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Today’s News - Monday, December 2, 2013

EDITOR'S NOTE: A few days away, and so much catching up to do - with bunches and bunches of must-reads today!

•   ArcSpace brings us eyefuls of Perrault's sketches from his Moleskin book; revisits Zumthor's Shelters for Roman Archaeological Site in Switzerland ("It's astonishing to think it was designed and built almost 30 years ago"), and FOA's 2002 Yokohama International Port Terminal; and cheers "The Monocle Guide to Better Living" that is "global to the bone."

•   Niemeyer's 1989 Latin America Memorial in Sao Paulo goes up in flames (no details yet on how much damage).

•   A great take on the "bombastic new headquarters" tech companies are planning "to immortalize their grandiose ambitions."

•   Moore takes on "Miami's new vice - an addiction to star architects": though there's much he likes, he also thinks it's "a shame, because Miami held out for some time against the voodoo belief that some billion-dollar permutation of Foster/Hadid/Koolhaas/Herzog/Calatrava/Gehry/Nouvel would be the key to fame and fortune."

•   Viglucci offers a reason to cheer for "the grandest old Miami building no one knows about": it's "springing back to life" this week as the Miami Center for Architecture and Design.

•   Rybczynski spends some serious time in Poundbury and finds "there is a lot more than meets the modernist critic's jaundiced eye - it embodies social, economic, and planning innovations that can only be called radical."

•   Brussat is a bit befuddled: how could Rybczynski write "this fine essay" and also vote for Gehry's Eisenhower Memorial - "It just does not compute."

•   Ransford explains how developers and neighborhood activists find common ground: "public discussions need to start with a focus on built form - 'Show me, don't tell me'" (more important than "visions, values and wish lists").

•   Townsend offers a fascinating look at the "bizarre real estate economics" behind Japan's "penchant for avant garde housing": some houses seem like "follies to the futility of home ownership...clients quietly rebel in the best way they can - through design. Besides, they'll eventually tear it all down anyway" (great business for up-and-coming "outwardly shy, yet media-savvy architects," though).

•   Kennicott gives (mostly) thumbs-up to the Kimbell's Piano Pavilion: it "will please some as modest and unobtrusive and displease others for the same reasons - while subtly deflecting the biggest problem of all, that the modern museum is unsure of what it wants to be and why it exists."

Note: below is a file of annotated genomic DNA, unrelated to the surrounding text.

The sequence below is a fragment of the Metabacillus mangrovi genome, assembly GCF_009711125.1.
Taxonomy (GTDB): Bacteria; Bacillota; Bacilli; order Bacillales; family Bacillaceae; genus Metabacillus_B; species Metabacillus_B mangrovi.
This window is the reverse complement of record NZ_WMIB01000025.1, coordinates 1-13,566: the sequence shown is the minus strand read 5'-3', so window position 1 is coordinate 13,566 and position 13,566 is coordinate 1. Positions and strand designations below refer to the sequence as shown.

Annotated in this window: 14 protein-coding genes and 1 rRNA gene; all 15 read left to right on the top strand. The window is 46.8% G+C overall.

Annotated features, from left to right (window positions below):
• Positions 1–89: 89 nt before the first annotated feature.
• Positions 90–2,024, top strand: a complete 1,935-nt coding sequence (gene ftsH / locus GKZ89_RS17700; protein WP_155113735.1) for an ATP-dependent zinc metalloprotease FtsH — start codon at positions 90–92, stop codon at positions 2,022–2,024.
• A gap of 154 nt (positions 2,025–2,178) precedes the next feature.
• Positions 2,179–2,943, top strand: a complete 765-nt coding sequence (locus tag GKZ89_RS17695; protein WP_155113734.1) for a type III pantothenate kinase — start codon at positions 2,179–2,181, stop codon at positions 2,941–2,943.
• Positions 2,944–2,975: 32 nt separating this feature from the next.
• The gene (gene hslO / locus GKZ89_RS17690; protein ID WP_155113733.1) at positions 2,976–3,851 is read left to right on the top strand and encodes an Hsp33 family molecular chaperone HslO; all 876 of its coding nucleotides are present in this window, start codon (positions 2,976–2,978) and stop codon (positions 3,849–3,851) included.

•   Dunlap finds the formerly "forbidding" and now light-filled Queens Museum transformation "astonishing."

•   Saffron cheers Drexel University's new business school that "does a brilliant job of helping to turn the badly treated intersection back into a real place again" and "conjures real architecture out of space and light" (the real surprise is who designed it).

•   Lamster lauds the Dallas parks department for its pavilion program, and is smitten with the most recent - a Snøhetta/Architexas-designed "wonky pavilion with a tennis-ball-yellow interior" (great pix).

•   Theis & Khan "scoops contentious RIBA office competition."

•   Aspden has a most amusing and informative (and sometimes intimidating) interview with Gehry: "Just don't call him a 'starchitect'": "journalists invented it, and now they use it to damn us," sayeth the master ("scrunched-up pieces of green paper" and a deadpan response makes this a must-read!).

•   Wainwright weighs in on the outcries to scale back Hadid's stadiums in Qatar and Japan (which is nothing new, actually), and some of the biological/scatological name-calling: "Hadid has little time for such lewd comparisons."

•   A look at how Hadid uses a hologram to show off her One Thousand Museum Tower in Miami that "that will soon join the Magic City skyline."

•   Call for entries: Louisville Children's Museum: Revitalization of a Downtown Edge international ideas competition + Deadline reminder: DOCOMOMO US 1st Annual Modernism in America Awards.

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